AS: Yes, but when an Apple movie hits theaters, you’ll see it on Sony or Paramount around the world. They are not going to sell it to Pathé for the United Kingdom. So it’s not the same model. But of course, it’s a safe bet that streaming services are going to release their prestige films in theaters because they know that theaters create value and don’t have profitability goals. Our idea at Pathé is to continue making films in English for cinemas, but to do it from France and not from the United Kingdom.
Are you worried about a slowdown in streamer commissions and acquisitions?
FP: I think we are in a transition period. And I think for sure, especially over these last 12 months, this has been exacerbated in part by the strikes, and everyone, everyone involved, actors and writers and the studios will have a moment to take stock. The public is hungry for good material. I think if anything, it’s about us being able to drive quality, making sure that we’re actually delivering pieces that they want to see. But I don’t see demand slowing down.
AS: It’s a global problem. Competition is sure to be tougher in the future, but as we have always done, our mandate is to produce quality rather than quantity, whether in film or television. We believe that streaming services will always have an appetite for premium series. We are not in the volume game and that is why we have agile teams.
Do you think there’s an appetite for the kind of intellectual spectacles that Pathé strives to produce? It seems that streamers are looking for a lot of male action.
FP: In the UK and US, audiences really respond to commercial and entertaining pieces. They want to involve great characters, great stories. But I also think audiences are sophisticated and want intelligent storytelling. And to me, it’s a combination of that kind of smart and yet commercial that feels like the kind of winning formula. If I look back at the Pathe UK films that have come out of the UK over the last 25 years, of course they are prestigious, very talented, but they have told stories that have global resonance and are incredibly commercial. They are not so rarefied. They are commercial offers, but they are quality.
AS: The movie we are making now, “Joy,” is not an action movie at all. In the UK there is a demand for content that appeals to an older audience. It depends on the country you are in. Globally, streamers are sure to look for something conventional, but they also want quality. If we take Netflix, they have many different target audiences to reach.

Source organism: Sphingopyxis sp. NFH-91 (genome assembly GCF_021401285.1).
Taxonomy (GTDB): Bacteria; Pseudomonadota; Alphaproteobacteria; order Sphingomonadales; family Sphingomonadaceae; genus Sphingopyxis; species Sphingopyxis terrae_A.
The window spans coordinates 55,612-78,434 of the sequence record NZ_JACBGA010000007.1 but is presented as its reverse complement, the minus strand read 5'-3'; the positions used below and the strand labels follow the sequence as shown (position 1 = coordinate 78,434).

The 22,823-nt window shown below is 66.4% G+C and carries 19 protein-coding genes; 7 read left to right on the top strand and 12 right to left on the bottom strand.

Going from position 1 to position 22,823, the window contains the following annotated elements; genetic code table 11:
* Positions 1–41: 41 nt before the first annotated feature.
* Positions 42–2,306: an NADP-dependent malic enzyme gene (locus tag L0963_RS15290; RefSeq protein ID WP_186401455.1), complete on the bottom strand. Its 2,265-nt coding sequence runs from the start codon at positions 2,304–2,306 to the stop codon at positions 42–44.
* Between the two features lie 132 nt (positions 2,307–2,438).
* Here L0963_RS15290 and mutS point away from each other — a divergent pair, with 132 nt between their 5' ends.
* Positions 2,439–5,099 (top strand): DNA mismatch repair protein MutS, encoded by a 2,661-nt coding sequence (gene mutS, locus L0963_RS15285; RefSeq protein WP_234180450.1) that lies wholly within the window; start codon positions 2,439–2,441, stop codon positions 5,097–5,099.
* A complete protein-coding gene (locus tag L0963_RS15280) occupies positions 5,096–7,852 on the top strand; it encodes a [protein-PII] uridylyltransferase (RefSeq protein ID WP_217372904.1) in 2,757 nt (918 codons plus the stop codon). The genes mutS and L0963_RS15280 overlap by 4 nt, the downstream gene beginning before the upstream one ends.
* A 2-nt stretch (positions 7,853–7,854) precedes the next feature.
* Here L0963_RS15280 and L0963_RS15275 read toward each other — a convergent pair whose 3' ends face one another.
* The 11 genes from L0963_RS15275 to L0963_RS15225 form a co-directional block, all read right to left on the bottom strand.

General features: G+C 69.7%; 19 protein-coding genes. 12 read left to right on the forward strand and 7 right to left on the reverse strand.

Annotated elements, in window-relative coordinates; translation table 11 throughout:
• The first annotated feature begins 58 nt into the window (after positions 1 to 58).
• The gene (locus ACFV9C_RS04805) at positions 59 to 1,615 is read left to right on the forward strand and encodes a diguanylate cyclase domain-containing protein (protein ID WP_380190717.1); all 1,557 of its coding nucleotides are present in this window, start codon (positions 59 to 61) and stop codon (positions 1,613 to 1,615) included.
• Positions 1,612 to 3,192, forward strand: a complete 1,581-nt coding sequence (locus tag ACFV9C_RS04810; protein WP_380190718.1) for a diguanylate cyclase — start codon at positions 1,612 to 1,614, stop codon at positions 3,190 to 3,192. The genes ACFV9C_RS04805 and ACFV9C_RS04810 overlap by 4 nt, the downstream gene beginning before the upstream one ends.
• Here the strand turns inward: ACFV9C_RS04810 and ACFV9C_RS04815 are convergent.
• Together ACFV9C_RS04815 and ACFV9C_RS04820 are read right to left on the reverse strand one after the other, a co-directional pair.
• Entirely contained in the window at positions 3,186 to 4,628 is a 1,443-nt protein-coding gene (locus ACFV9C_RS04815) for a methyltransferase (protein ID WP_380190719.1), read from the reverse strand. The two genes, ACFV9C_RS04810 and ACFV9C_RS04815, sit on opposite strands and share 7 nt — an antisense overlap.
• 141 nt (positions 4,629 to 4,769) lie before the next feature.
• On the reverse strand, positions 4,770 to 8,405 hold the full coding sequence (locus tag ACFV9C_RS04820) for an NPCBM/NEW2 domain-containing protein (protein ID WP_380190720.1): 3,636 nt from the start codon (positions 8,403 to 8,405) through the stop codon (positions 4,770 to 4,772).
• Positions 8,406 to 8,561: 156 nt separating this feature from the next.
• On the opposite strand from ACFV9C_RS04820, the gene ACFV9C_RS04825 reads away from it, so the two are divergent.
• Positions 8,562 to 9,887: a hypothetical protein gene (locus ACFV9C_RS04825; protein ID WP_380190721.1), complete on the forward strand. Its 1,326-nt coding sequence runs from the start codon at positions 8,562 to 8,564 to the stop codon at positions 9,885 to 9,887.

In France, Pathé has been developing several programs based on intellectual property, such as “The Three Musketeers.” Will you adopt a similar editorial line in the UK?
FP: Of course, like everyone else, we focus on intellectual property, but not exclusively. I think we are also looking a lot at real-life stories, and stories that can inspire us from journalism, from podcasts or from an article. You don’t have to rely on the branding of great intellectual property. A lot of the writers we work with want to create original stories themselves, so we’re in that space as well.
AS: It’s not that we only do intellectual property in France. But it’s clear that that period is in slightly less demand today, or at least not in the same proportion, so we’re looking to develop series that are very contemporary because that’s what people want now.
Faith, what competitive advantage does being part of a venerable French film studio like Pathé give you?
FP: It’s the legacy. It is being part of a film studio that is 126 years old, that has always, throughout its life, put quality first and understands talent, knows how to take care of talent; who understands the ups and downs of working in film or now television. And that kind of sensitivity is really special and makes Pathe a really special place. Most of the people who have worked at Pathé have been there for more than 20 years. There is something about taking a long-term view, looking at something not just for tomorrow’s returns, but to think about the brand, for the next 100 years. That gives everyone a perspective and a sense of consideration that is really valuable.
Ardavan, I heard that “Black Musketeers”, the series commissioned by Disney+, will start filming soon.
AS: Yes, we hope to start filming next year!
KJ Yossman contributed to this report.